Tuesday, June 30, 2009

Growing Up Well: Reconciling Piety and Engagement

The May/June 2008 issue of Relevant Magazine features key thinkers in the Christian community answering questions about “burning issues” like war, consumerism and homosexuality. Question number one is, “Is our focus on social justice out of balance?” A theme in the responses, particularly in comments made by Jim Wallis and Shane Claiborne, is that social justice and evangelism should not be considered separate things that Christians need to attempt to “balance;” rather, they’re both part of an all-things, wholly encompassing faith in Jesus. Talking about balance assumes that one without the other can be complete. Wallis explains, “If we’re not calling people into deeper levels of personal relationship with God, we’re not taking the Gospel seriously. If we’re not engaging the world, bringing empowerment to the marginalized and addressing the specific injustices of our time, we’re also not taking the Gospel seriously. It’s that simple.”

For me, related to the question of balancing things that shouldn’t be separate in the first place is the false dichotomy of personal piety and cultural engagement. In my work with students at Calvin College in Grand Rapids, Michigan, I’ve met many Christian students who want to take personal piety and leave cultural engagement. These students, the Devotees, are kind and diligent and thoughtful. They attend chapel regularly and they strive toward daily disciplines like prayer and devotions. They are leaders in their dorm communities who readily head up mission trips and start Bible studies. I’ve also met many Christian students who want to take cultural engagement and leave piety. These students, the Engagers, tend to be well-read intellectuals with broad artistic taste. They like to do wonderfully nerdy things like discuss films and go to museums.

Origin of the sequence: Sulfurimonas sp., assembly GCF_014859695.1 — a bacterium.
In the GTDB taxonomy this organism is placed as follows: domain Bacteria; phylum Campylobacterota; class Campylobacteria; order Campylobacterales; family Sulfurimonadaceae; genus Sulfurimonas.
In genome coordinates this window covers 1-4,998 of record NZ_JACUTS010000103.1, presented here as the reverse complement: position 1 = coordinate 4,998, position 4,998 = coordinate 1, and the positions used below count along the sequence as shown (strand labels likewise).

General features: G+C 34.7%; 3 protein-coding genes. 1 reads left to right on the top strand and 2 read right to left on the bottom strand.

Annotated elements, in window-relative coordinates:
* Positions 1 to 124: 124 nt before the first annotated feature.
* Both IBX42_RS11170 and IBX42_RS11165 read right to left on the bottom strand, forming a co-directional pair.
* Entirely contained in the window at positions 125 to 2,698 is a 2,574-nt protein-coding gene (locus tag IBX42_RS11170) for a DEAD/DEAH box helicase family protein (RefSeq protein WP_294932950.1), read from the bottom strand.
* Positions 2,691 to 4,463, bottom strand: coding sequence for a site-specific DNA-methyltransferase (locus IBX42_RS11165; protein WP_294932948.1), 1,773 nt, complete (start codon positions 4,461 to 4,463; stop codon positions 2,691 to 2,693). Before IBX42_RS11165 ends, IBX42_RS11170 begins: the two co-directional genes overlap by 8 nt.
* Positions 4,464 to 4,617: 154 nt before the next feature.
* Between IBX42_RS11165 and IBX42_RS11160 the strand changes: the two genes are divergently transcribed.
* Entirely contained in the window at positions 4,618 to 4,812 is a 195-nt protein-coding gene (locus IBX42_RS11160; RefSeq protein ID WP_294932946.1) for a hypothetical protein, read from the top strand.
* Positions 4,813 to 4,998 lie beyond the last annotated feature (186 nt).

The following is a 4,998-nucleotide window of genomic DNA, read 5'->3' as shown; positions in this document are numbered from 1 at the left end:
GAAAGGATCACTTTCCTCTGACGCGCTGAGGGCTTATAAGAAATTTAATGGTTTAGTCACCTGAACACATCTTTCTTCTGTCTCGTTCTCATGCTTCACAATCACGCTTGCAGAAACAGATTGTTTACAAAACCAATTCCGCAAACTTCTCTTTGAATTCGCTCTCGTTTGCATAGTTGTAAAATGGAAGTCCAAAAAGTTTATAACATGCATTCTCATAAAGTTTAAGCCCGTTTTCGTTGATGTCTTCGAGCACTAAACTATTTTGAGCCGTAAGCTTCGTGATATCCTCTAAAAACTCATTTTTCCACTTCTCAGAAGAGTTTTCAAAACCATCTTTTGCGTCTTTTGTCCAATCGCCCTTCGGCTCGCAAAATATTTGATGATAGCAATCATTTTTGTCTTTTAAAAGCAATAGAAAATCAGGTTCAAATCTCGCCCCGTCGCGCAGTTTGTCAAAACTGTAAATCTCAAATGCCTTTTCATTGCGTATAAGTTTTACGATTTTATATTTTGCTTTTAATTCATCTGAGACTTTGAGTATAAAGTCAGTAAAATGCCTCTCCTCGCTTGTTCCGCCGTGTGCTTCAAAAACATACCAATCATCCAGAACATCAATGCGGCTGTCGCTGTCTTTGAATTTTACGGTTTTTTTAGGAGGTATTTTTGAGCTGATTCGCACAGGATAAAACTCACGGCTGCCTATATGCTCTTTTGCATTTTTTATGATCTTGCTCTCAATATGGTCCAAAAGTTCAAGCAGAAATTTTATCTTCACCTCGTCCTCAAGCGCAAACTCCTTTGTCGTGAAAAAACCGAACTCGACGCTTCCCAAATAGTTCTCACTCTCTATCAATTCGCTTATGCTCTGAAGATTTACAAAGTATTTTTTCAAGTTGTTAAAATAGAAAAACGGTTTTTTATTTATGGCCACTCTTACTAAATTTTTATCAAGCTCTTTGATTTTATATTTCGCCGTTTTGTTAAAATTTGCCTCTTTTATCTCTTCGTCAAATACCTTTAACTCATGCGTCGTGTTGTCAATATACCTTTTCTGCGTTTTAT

While both types of students are passionately living into a vision of Christian faithfulness, they’re both lacking a particular type of rootedness that threatens the fullness of their identity as followers of Christ. The Devotees have grown a deep taproot through scriptural study, service and spiritual disciplines, but lack the nutrients that can be gained by sending roots out into the soil around them, which eventually starves the whole tree. The Engagers, on the other hand, continue to send horizontal roots further and further out into their cultural context, but risk being blown over by a strong gust of wind because they have weak centering rituals reinforcing their primary story of faith.

Do you identify yourself with one of these types of believers? Most of us tend to have a bias one way or another, but a healthy, mature tree has both a strong tap root and diverse, widely spreading horizontal roots that help it flourish, different kinds of roots that all feed the same healthy organism. Mature believers, that is those who see the interconnectedness of all things in the Kingdom of God, contribute together toward a healthy, diverse forest of believers that serves the whole world as a manifestation of the Creator.

So how do we become such mature believers? Praying unceasingly might be a good place to start. And by unceasing prayer, I don’t mean only on our knees in the chapel where the Devotees might gravitate, or through exclusively intellectual exercise that is the specialty of the Engagers (though both activities have their places). Rather, unceasing prayer is a communal orienting of all of our branches and growth toward the Light. Eugene Peterson offers some clues about how to do this in The Message: “So here's what I want you to do, God helping you: Take your everyday, ordinary life—your sleeping, eating, going-to-work, and walking-around life—and place it before God as an offering” (from Romans 12:1). What would it look like if our choice of transportation to work were an offering to God? How could a meal itself—the shopping, the preparation, the eating—communicate our love for Jesus, in addition to a prayer of gratitude before we eat? What rituals can help us turn off some of the noise from both inside and outside of ourselves to discern the voice of the Spirit?

We all have unique callings in the Kingdom. However, what we all have in common is the call to devote our whole selves—heart, soul, mind and strength—to the God whose Kingdom has implications for every square inch of life. Personal piety and cultural engagement, social justice and evangelism are all aspects of, as Wallis puts it, “taking the Gospel seriously.”

--Kirstin Vander Giessen-Reitsma

Kirstin Vander Giessen-Reitsma and her husband Rob share the Research and Program Coordination position in the Student Activities Office at Calvin College.

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